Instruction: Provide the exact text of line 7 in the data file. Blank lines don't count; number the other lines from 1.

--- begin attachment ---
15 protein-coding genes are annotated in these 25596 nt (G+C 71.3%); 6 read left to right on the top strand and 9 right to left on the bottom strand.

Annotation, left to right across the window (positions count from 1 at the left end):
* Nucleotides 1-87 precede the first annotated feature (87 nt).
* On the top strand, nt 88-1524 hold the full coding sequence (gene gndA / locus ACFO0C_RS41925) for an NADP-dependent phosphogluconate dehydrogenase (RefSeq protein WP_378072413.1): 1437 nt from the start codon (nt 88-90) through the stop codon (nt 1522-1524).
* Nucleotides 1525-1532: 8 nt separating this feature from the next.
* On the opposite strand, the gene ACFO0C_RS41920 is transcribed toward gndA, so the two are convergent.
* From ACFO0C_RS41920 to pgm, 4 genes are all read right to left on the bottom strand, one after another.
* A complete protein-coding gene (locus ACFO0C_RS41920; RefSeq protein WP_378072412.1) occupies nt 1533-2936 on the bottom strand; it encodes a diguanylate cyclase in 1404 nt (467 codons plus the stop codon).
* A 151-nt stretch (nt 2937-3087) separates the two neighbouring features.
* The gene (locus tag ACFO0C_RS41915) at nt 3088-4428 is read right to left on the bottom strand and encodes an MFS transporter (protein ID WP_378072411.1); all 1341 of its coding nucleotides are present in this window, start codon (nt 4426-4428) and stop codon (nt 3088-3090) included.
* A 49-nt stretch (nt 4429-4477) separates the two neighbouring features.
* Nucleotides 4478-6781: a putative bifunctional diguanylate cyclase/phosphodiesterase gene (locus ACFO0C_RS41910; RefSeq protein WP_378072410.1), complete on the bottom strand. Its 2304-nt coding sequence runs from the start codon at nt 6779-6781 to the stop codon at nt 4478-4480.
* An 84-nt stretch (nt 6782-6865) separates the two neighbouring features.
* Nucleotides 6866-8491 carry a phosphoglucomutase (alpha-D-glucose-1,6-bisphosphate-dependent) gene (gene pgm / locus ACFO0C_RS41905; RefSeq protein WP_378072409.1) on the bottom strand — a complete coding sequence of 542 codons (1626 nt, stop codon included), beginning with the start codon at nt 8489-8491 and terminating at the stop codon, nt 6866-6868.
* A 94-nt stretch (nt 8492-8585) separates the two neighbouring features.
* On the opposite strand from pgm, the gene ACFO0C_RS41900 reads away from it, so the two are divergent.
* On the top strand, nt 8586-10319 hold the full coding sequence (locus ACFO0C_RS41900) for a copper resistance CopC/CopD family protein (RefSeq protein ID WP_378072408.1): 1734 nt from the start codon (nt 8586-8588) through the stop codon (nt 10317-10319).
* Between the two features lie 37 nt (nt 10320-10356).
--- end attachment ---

* From ACFO0C_RS41920 to pgm, 4 genes are all read right to left on the bottom strand, one after another.